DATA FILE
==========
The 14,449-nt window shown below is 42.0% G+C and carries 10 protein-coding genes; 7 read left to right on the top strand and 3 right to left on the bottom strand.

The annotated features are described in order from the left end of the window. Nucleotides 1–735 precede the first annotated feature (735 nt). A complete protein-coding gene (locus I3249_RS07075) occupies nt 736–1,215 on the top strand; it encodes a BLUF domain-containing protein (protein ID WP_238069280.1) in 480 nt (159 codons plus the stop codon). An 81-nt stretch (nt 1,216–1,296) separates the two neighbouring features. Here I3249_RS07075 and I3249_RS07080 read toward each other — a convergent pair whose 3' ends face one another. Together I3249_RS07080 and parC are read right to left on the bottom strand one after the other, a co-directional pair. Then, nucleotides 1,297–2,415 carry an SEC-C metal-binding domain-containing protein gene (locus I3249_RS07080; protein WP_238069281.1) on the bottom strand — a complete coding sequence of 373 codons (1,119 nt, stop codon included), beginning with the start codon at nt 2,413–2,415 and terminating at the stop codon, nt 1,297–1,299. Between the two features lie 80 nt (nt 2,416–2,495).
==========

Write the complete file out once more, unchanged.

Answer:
The 14,449-nt window shown below is 42.0% G+C and carries 10 protein-coding genes; 7 read left to right on the top strand and 3 right to left on the bottom strand.

The annotated features are described in order from the left end of the window. Nucleotides 1–735 precede the first annotated feature (735 nt). A complete protein-coding gene (locus I3249_RS07075) occupies nt 736–1,215 on the top strand; it encodes a BLUF domain-containing protein (protein ID WP_238069280.1) in 480 nt (159 codons plus the stop codon). An 81-nt stretch (nt 1,216–1,296) separates the two neighbouring features. Here I3249_RS07075 and I3249_RS07080 read toward each other — a convergent pair whose 3' ends face one another. Together I3249_RS07080 and parC are read right to left on the bottom strand one after the other, a co-directional pair. Then, nucleotides 1,297–2,415 carry an SEC-C metal-binding domain-containing protein gene (locus I3249_RS07080; protein WP_238069281.1) on the bottom strand — a complete coding sequence of 373 codons (1,119 nt, stop codon included), beginning with the start codon at nt 2,413–2,415 and terminating at the stop codon, nt 1,297–1,299. Between the two features lie 80 nt (nt 2,416–2,495).